The United States of America known as the United States or America, is a country composed of 50 states, a federal district, five major self-governing territories, various possessions. At 3.8 million square miles, the United States is the world's third or fourth largest country by total area and is smaller than the entire continent of Europe's 3.9 million square miles. With a population of over 327 million people, the U. S. is the third most populous country. The capital is Washington, D. C. and the largest city by population is New York City. Forty-eight states and the capital's federal district are contiguous in North America between Canada and Mexico; the State of Alaska is in the northwest corner of North America, bordered by Canada to the east and across the Bering Strait from Russia to the west. The State of Hawaii is an archipelago in the mid-Pacific Ocean; the U. S. territories are scattered about the Pacific Ocean and the Caribbean Sea, stretching across nine official time zones. The diverse geography and wildlife of the United States make it one of the world's 17 megadiverse countries.
Paleo-Indians migrated from Siberia to the North American mainland at least 12,000 years ago. European colonization began in the 16th century; the United States emerged from the thirteen British colonies established along the East Coast. Numerous disputes between Great Britain and the colonies following the French and Indian War led to the American Revolution, which began in 1775, the subsequent Declaration of Independence in 1776; the war ended in 1783 with the United States becoming the first country to gain independence from a European power. The current constitution was adopted in 1788, with the first ten amendments, collectively named the Bill of Rights, being ratified in 1791 to guarantee many fundamental civil liberties; the United States embarked on a vigorous expansion across North America throughout the 19th century, acquiring new territories, displacing Native American tribes, admitting new states until it spanned the continent by 1848. During the second half of the 19th century, the Civil War led to the abolition of slavery.
By the end of the century, the United States had extended into the Pacific Ocean, its economy, driven in large part by the Industrial Revolution, began to soar. The Spanish–American War and World War I confirmed the country's status as a global military power; the United States emerged from World War II as a global superpower, the first country to develop nuclear weapons, the only country to use them in warfare, a permanent member of the United Nations Security Council. Sweeping civil rights legislation, notably the Civil Rights Act of 1964, the Voting Rights Act of 1965 and the Fair Housing Act of 1968, outlawed discrimination based on race or color. During the Cold War, the United States and the Soviet Union competed in the Space Race, culminating with the 1969 U. S. Moon landing; the end of the Cold War and the collapse of the Soviet Union in 1991 left the United States as the world's sole superpower. The United States is the world's oldest surviving federation, it is a representative democracy.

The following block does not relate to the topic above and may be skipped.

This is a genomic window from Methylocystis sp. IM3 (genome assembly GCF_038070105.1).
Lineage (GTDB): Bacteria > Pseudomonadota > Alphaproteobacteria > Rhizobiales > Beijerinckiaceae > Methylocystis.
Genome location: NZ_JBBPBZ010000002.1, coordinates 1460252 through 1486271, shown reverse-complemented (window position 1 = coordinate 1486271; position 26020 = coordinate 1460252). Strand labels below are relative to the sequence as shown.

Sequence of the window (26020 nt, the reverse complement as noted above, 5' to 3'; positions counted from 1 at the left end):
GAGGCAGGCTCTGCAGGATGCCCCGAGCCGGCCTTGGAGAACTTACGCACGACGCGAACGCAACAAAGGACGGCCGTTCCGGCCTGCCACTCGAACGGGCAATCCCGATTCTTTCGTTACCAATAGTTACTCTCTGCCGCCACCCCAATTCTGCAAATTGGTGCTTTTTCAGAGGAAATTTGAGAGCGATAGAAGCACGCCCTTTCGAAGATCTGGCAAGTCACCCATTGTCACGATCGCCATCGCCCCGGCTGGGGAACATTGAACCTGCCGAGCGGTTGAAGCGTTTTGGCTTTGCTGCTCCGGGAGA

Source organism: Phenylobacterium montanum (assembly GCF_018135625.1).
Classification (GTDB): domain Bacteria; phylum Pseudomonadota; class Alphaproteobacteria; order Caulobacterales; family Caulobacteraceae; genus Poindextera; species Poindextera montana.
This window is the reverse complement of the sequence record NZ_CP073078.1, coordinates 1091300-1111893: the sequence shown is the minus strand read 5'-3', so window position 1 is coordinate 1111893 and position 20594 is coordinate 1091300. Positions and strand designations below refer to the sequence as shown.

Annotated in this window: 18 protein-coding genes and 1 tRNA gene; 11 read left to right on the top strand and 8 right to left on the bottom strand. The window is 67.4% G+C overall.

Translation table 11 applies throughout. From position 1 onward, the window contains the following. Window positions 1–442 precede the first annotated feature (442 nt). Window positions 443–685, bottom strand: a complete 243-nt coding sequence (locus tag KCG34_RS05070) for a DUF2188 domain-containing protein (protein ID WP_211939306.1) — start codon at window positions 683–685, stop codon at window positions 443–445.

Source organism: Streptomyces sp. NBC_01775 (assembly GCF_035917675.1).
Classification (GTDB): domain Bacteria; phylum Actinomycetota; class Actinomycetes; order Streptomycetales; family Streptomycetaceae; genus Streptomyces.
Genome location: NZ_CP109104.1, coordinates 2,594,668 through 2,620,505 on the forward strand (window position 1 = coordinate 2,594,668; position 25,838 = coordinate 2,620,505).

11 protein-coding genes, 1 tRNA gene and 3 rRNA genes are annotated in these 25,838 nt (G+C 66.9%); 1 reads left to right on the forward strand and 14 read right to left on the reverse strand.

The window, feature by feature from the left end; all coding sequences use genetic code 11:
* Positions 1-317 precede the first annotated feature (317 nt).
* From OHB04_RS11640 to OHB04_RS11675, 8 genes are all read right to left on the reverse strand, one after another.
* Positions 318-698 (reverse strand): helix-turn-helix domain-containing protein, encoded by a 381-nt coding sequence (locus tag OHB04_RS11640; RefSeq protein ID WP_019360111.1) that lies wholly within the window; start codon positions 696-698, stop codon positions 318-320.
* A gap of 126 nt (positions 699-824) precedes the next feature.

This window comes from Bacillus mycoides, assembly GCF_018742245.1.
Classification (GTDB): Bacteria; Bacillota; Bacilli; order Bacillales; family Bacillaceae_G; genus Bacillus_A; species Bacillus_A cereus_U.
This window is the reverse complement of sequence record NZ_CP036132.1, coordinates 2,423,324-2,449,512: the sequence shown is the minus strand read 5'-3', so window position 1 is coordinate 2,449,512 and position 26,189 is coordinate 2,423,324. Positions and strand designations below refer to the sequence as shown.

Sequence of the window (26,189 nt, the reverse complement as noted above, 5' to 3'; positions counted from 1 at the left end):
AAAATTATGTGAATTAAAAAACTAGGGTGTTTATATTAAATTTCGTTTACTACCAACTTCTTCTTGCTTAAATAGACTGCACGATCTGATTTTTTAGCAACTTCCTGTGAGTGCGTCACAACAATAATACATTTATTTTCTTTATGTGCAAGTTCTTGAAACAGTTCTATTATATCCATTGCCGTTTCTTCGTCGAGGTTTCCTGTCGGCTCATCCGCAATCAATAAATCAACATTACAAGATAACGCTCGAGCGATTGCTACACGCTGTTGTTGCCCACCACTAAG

The United States is a founding member of the United Nations, World Bank, International Monetary Fund, Organization of American States, other international organizations. The United States is a developed country, with the world's largest economy by nominal GDP and second-largest economy by PPP, accounting for a quarter of global GDP; the U. S. economy is post-industrial, characterized by the dominance of services and knowledge-based activities, although the manufacturing sector remains the second-largest in the world. The United States is the world's largest importer and the second largest exporter of goods, by value. Although its population is only 4.3% of the world total, the U. S. holds 31% of the total wealth in the world, the largest share of global wealth concentrated in a single country. Despite wide income and wealth disparities, the United States continues to rank high in measures of socioeconomic performance, including average wage, human development, per capita GDP, worker productivity.